After ‘100 days’ of the Ramaphosa presidency, the media and others were starting to feel the urgency to somehow measure it. The mythical ‘100 days’ is a bit of an Americanism. It has its origin in the Presidency of Franklin Delano Roosevelt (‘FDR’) whose first 100 days saw a frenzy of legislative and other activity in the aftermath of the Great Depression.
Ramaphosa has a Herculean task ahead of him and so expecting too much to be solved in ‘100 days’ is naïve, but it makes a good headline. It also speaks to the public discourse and the immediacy of reaction required. This is by no means unique to South Africa and any scan of Twitter and other social media from around the world is proof of this. News has barely broken and swift reaction is required as a matter of course.
In South Africa, a cursory scan of Twitter shows how divided we all are - ‘we’, the Twitterati - and how that discourse very quickly becomes toxic. There are too many instances to mention, but the Ashwin Willemse saga is a recent example. The animus with which people engaged on the issue was indicative of how far we have to travel to listen to each other in this complex country and to find actual solutions beyond the superficial.
Animus. A word with a twin meaning. The Romans used it to refer to the very core of a person, one’s ‘soul’ or ‘spirit’. In today’s lexicon we use it in its original form to indicate what might well be related to its original meaning but has a far harsher under-tone. It is used to express a rather more personal ‘ill will or hostility’ towards someone. It is a word that springs to mind often in our public discourse.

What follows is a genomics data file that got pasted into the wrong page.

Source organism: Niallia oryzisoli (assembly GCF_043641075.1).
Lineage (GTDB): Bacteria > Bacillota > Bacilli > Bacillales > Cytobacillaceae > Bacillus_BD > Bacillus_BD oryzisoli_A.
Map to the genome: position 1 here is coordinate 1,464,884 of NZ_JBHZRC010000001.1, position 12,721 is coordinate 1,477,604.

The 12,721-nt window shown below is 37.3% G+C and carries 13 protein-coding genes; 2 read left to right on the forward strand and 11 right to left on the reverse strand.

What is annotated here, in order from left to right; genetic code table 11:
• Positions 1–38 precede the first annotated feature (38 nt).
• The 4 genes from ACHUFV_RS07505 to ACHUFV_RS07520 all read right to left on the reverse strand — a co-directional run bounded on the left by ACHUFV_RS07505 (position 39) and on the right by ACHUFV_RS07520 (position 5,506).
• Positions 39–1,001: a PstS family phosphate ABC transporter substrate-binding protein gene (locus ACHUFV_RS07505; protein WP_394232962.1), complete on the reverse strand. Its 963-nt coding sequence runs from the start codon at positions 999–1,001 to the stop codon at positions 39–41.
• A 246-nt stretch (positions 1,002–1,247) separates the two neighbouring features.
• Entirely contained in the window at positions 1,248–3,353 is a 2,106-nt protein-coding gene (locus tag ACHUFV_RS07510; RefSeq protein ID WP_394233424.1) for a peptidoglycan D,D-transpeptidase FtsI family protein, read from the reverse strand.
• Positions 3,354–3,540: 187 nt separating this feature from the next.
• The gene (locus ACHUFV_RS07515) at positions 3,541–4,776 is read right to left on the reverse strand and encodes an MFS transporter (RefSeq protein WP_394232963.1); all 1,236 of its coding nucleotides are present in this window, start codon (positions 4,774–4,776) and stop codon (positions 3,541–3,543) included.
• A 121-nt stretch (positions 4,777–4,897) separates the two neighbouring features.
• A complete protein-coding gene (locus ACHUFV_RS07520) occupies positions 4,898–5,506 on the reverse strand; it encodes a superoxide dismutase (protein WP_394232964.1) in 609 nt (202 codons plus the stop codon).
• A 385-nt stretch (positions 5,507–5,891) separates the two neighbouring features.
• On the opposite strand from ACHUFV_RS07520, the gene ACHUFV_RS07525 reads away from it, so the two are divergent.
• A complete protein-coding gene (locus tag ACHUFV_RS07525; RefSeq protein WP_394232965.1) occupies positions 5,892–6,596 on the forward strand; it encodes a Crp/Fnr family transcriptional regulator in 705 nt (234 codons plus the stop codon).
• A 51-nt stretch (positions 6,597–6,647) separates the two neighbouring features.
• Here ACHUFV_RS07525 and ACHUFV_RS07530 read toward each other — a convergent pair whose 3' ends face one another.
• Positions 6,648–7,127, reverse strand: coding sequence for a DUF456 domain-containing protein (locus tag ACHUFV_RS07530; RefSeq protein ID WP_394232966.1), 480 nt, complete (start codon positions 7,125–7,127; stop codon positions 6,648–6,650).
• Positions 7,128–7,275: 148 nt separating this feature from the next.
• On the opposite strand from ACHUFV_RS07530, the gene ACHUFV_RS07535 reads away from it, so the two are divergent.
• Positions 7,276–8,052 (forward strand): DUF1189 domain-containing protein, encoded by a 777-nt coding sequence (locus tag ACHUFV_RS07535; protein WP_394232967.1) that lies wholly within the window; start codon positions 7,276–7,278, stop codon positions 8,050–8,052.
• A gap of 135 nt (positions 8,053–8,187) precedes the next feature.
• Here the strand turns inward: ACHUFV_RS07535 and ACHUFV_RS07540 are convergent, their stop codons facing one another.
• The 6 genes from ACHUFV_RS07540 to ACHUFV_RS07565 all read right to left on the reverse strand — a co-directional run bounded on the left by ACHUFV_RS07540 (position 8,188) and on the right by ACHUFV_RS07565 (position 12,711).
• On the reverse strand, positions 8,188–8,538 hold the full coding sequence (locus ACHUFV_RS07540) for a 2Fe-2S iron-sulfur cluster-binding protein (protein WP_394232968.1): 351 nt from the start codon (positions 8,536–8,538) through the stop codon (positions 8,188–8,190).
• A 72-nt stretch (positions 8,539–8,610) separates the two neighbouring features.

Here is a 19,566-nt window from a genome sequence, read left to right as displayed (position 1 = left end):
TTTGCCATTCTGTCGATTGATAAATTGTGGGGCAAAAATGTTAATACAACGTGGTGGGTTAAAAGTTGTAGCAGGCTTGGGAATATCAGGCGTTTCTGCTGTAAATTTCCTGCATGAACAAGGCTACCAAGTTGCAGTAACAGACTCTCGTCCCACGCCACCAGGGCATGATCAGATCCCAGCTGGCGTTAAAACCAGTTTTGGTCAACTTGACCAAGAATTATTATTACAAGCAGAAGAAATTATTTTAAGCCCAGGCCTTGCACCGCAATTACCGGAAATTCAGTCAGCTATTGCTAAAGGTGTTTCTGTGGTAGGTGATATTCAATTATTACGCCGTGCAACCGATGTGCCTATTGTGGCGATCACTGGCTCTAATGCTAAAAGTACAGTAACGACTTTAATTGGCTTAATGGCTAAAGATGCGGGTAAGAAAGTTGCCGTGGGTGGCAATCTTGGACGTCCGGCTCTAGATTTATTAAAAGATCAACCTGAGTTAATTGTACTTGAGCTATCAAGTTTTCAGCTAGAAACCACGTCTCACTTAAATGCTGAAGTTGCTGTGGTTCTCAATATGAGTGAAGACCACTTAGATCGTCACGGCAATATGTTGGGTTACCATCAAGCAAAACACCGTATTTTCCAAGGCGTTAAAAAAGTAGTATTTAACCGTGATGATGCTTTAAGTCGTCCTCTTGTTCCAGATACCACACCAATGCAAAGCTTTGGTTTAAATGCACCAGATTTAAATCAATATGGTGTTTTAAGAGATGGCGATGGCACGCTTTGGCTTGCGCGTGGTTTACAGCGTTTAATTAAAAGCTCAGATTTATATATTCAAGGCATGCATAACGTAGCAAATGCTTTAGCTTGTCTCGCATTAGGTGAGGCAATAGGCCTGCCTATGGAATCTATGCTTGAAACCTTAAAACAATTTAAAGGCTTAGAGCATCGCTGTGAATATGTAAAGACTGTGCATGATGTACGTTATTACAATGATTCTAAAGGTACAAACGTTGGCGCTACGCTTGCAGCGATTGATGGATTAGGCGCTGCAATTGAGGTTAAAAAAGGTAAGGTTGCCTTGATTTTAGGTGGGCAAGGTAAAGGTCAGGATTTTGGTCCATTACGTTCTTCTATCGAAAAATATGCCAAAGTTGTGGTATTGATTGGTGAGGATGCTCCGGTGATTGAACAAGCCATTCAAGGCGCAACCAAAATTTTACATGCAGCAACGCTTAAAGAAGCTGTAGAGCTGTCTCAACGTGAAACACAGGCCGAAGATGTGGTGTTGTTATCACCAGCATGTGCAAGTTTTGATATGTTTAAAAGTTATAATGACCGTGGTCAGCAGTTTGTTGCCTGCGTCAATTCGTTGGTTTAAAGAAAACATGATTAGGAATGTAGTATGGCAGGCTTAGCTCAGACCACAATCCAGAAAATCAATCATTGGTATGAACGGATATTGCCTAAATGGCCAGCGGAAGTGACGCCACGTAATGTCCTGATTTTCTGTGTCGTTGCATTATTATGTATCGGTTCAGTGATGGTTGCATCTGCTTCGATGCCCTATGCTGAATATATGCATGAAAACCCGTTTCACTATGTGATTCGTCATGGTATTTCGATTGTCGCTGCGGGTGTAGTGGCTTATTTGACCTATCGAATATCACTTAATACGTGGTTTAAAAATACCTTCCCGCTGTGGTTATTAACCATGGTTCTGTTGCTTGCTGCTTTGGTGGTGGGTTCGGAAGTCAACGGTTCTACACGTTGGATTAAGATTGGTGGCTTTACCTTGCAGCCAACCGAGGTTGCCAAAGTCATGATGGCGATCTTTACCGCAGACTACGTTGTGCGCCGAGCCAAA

Much of the immaturity of Willemse debate was often found in the tweets, the ‘GIFS’ accompanying them and the random attacks on people who happened to disagree with the view that Willemse, because he is black - and because black people experience subliminal racism in the workplace - must have been right when he walked off the SuperSport set. This kind of ‘engagement’ therefore leaves no space for complexity and grappling with solutions. The debate itself is a ‘zero sum gain’ that becomes almost as meaningless as the 100 days analysis of the Ramaphosa presidency. It provides no space for thoughtfulness beyond the urgency of now and the need to respond in real time.
Our public discourse - and indeed discourse around the world could do with that rare commodity - restraint.
As we try to grapple with race, land and our triple challenges of unemployment, inequality and poverty, how to change the public spaces and the nature of life along our highways and byways, we need to also restrain ourselves from the immediacy of the ‘quick fix’, it seems. We need to somehow seek ways to balance both affect and reason in the public debate.
The reality is that 100 days will not be sufficient to fix what Zuma broke. Easy slogans about decolonisation, ‘white monopoly capital’, ‘taking back the land’ and ‘white tears’, will only lead to the cul-de-sac of thought we have seen thus far.